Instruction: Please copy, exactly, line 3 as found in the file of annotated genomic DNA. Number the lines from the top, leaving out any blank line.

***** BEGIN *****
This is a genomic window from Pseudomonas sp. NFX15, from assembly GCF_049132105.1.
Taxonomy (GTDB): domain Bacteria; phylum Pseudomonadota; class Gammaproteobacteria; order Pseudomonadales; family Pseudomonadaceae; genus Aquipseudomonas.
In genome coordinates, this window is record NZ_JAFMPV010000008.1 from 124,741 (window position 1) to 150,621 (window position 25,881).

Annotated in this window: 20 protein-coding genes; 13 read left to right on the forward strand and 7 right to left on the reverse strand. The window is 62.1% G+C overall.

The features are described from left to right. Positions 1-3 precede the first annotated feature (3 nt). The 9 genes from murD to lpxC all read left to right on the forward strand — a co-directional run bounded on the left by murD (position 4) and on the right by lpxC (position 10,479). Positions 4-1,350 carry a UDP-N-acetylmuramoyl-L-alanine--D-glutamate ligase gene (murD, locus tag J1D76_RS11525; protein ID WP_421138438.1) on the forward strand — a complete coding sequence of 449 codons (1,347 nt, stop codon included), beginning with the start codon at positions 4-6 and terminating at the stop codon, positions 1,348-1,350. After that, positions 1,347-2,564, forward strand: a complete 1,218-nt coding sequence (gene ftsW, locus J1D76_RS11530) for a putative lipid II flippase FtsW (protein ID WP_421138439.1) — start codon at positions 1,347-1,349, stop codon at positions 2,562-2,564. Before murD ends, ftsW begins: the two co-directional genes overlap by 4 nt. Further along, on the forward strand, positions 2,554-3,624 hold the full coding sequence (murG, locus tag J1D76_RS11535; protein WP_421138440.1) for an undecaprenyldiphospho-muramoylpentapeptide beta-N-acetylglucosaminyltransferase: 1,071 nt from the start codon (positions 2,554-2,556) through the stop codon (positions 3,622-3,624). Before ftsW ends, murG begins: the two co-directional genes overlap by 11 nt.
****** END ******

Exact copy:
In genome coordinates, this window is record NZ_JAFMPV010000008.1 from 124,741 (window position 1) to 150,621 (window position 25,881).